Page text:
Green Coffee Beans
Your complete guide to green coffee beans
Despite drinking countless cups of coffee, many of us have never seen coffee in its original raw form. In fact, if we asked you to picture a coffee bean in your mind, chances are the first image you’ll conjure up will be a small, oval-shaped brown bean.
However, a coffee bean’s natural colour is green, not the chocolate brown that we know so well. These raw beans have wildly different flavours, aromas and tastes compared to a brown coffee bean and must be roasted to unlock the complex, beautiful coffee experiences that we enjoy so much.
Here, we explore the world of the green coffee bean, discovering everything from its origins to how it gets its signature coffee colour.
What are green coffee beans?
A green coffee bean is the unroasted seed of cherries grown on coffee plants. These cherries are roughly the size of a grape and made up of two central seeds, surrounded by pulp and protected by the fruit’s skin.
Once harvested, the cherries, which are usually red in colour, are processed and either left to dry in the sun or are washed in water, removing the pulp from the coffee bean. During this process, beans start with a moisture content of around 60% and by the end, are dried to approximately 12%.
When the green bean is separated from the pulp, it is ready to be roasted. It is during the roasting process that the natural green colour of the coffee bean turns to brown. As water is driven out of the bean and it starts to experience a build-up of gases such as carbon dioxide, this brown colour intensifies, with the bean expanding in size and shedding its green papery skin.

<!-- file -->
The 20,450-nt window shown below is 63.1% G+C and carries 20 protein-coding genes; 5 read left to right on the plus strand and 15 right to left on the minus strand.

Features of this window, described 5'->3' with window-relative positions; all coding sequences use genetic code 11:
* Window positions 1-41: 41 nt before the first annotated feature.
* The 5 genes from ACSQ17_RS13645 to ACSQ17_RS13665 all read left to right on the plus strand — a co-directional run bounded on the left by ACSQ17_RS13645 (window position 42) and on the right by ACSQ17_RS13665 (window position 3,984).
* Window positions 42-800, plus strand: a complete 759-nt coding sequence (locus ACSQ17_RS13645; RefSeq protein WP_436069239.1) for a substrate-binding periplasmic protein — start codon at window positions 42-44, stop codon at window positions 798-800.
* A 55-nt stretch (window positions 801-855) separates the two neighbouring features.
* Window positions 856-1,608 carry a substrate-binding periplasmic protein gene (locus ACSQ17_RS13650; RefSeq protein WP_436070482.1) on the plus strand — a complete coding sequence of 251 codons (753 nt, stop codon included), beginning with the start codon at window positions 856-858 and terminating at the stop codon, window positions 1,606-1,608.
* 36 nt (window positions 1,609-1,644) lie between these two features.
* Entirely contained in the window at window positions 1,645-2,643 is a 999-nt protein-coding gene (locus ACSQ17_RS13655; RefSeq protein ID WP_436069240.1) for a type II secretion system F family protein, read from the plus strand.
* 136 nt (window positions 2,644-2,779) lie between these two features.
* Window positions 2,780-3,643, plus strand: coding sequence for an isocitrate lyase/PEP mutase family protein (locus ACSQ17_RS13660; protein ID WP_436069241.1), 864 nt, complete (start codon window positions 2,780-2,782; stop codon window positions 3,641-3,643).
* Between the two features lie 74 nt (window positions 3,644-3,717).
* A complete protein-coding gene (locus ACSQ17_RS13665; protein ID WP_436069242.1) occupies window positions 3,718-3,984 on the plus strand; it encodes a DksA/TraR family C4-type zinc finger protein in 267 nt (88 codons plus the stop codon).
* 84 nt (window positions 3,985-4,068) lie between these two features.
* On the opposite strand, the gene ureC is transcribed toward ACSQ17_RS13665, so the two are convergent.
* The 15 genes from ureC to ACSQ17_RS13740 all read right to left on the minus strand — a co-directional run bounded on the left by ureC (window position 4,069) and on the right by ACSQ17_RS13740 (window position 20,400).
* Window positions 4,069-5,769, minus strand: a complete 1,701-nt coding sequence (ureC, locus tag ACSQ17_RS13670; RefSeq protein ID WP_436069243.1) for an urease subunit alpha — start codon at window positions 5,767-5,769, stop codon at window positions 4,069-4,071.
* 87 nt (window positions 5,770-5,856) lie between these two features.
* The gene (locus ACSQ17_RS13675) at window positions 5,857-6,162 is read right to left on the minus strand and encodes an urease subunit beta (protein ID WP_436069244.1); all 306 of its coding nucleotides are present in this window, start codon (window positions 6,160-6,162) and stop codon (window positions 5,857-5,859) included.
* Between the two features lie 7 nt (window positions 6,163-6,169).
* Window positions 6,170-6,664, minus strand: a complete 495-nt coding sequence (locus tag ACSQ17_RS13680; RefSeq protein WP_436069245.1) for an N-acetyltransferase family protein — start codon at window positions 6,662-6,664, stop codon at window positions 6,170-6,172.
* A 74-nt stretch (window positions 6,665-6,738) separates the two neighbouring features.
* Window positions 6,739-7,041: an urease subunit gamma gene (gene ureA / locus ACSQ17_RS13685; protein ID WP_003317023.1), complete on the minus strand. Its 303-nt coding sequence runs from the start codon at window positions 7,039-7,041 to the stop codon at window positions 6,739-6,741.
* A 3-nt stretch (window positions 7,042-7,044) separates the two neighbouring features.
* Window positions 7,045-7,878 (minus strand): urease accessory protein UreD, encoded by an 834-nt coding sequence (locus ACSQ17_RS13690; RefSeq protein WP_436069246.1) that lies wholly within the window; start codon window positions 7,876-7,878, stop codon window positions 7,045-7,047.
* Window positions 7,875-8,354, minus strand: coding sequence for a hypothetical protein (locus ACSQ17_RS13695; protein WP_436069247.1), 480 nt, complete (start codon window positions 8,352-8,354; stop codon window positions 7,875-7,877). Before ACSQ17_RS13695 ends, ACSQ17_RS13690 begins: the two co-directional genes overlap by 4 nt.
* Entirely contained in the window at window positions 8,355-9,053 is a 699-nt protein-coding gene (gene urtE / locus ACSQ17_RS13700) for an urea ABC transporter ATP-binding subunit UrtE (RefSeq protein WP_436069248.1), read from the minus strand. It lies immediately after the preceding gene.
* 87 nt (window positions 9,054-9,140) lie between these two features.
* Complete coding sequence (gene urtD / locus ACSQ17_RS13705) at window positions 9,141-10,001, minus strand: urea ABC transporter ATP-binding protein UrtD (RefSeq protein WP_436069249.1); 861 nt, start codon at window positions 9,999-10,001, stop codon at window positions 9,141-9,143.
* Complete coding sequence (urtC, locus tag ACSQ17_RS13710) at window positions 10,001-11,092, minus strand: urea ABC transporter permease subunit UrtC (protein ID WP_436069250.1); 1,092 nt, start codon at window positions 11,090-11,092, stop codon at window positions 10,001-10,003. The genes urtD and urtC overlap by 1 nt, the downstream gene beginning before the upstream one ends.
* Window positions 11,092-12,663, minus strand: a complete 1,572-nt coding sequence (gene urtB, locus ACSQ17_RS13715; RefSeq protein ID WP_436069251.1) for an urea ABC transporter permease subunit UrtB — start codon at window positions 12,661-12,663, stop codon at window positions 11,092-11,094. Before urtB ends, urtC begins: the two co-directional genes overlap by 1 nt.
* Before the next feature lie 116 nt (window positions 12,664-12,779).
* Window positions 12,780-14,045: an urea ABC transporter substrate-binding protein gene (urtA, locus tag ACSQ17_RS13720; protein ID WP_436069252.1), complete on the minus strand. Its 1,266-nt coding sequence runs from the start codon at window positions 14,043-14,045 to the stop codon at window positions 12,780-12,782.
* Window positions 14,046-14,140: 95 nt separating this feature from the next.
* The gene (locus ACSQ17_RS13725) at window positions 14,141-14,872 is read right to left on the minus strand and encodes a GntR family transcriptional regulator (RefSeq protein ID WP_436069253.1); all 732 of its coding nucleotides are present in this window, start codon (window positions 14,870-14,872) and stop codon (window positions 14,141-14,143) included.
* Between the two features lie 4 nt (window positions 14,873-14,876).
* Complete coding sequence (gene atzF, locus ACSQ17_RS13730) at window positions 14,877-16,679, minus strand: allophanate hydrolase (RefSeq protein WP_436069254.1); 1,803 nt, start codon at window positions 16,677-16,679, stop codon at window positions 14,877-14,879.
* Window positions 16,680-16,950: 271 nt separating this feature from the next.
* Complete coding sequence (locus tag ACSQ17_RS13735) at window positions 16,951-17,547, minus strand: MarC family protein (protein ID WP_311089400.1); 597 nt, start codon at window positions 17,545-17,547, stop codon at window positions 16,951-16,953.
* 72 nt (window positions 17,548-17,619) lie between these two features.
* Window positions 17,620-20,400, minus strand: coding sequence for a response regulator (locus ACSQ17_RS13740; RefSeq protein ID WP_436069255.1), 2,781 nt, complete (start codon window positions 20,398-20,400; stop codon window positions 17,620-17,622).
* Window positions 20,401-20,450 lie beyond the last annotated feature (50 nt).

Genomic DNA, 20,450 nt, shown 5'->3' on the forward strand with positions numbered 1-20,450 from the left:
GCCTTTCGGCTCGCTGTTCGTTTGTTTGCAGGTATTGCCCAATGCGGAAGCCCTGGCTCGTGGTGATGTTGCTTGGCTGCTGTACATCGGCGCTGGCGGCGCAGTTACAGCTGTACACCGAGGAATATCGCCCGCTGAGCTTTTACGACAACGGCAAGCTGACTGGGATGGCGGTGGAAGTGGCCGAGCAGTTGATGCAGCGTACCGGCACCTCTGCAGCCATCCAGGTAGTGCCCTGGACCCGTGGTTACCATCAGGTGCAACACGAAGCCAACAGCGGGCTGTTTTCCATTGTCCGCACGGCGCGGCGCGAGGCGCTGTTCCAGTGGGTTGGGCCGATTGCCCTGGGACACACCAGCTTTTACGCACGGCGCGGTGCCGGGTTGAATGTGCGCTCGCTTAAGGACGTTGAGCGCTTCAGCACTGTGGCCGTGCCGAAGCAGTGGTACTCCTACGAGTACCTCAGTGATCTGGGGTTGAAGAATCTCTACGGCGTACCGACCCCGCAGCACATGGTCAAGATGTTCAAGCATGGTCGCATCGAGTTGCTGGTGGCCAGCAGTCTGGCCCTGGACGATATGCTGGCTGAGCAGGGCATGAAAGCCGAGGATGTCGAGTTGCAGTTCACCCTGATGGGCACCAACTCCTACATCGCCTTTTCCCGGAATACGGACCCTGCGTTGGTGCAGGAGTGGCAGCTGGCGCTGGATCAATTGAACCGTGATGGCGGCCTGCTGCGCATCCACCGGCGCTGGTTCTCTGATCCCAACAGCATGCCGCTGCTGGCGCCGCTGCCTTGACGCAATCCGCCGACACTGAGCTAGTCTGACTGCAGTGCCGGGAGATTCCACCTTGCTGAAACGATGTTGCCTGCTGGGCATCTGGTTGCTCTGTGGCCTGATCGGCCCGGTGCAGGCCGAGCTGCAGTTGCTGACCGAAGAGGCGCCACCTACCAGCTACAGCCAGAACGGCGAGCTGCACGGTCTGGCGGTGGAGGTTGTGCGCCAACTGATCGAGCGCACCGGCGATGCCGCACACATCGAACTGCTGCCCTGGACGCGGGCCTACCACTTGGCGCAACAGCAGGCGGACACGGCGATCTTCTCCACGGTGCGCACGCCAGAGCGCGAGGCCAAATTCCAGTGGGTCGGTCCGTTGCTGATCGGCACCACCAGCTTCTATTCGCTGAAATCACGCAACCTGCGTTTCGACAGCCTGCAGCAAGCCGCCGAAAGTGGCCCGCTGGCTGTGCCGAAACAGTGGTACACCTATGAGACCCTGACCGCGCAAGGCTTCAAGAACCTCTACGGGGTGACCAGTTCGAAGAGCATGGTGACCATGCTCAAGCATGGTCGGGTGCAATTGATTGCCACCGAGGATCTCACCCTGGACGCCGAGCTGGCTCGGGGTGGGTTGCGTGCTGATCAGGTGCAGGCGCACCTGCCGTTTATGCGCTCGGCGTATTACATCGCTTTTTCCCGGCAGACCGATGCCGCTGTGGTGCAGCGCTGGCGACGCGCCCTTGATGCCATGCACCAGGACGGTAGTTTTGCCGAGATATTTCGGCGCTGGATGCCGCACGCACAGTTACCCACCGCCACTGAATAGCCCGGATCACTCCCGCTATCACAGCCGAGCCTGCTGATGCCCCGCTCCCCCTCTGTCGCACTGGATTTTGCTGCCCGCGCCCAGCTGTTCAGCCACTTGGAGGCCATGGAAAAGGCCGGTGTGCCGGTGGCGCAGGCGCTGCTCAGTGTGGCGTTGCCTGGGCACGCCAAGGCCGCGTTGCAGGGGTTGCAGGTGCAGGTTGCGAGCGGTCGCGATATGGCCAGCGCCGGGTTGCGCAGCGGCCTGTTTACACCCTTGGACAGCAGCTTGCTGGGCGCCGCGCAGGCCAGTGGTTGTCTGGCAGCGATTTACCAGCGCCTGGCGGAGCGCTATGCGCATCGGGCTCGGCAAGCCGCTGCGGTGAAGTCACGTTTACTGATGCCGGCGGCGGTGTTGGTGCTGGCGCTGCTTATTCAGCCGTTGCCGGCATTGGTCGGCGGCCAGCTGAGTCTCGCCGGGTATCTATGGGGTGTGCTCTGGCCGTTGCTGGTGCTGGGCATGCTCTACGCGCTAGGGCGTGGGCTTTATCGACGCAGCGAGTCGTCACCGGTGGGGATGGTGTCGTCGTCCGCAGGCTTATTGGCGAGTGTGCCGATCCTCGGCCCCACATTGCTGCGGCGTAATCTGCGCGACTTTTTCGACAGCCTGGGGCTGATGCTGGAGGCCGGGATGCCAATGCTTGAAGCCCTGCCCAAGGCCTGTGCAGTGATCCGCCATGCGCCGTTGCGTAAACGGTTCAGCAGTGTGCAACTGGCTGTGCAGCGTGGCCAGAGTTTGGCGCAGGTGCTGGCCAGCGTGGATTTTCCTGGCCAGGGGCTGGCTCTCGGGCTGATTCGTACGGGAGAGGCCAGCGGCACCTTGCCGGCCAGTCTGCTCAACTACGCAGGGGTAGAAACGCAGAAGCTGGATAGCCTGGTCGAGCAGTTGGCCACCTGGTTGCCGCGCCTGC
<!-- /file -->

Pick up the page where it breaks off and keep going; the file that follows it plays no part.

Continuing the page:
How do you roast a green bean?
Roasting coffee is considered by many as an art form, the somewhat magical process which turns comparatively flavourless green beans into beans with incredibly complex flavours and aromas.
With beans ideally roasted as close to consumption as possible, there is a wide variation of roasting methods available. The most popular types of machines used by professional roasters include drum roasters, centrifugal roasters, hot air roasters and tangential roasters.
How can you roast green beans at home?
Most people leave coffee roasting to experienced suppliers and specialists. However, if you’re brave and enthusiastic, you can certainly roast your own green beans. Roasting your own beans guarantees superior freshness and also opens up an immensely enjoyable world of experimental roasting and flavours.
Many London and UK roasters rent out machines used for their micro-lots, so it’s worth contacting a nearby roaster or coffee brand in your area. Alternatively, you can try your hand at DIY home roasting.
All you need to give green bean roasting a go at home is at least one of the below:
- Frying pan
- Stovetop popcorn maker
Once you have your home roasting device to hand, follow the below instructions:
- Preheat your device to 250°C.
- Add your beans (green), stirring gently and continuously. Only add a handful, not the whole bag. The beans will expand in size, so give yourself enough room to stir and move them around the device.
- After around 5 minutes, the unroasted coffee should make a crack or crackling noise and turn yellow in colour. You should also start to smell a grassy sort of aroma.
- You can stop roasting now or carry on to allow beans to caramelise further. This will enable a deepening in colour to the brown we usually associate with our regular coffee beans. Keep a close eye on your beans, ensuring they don’t burn.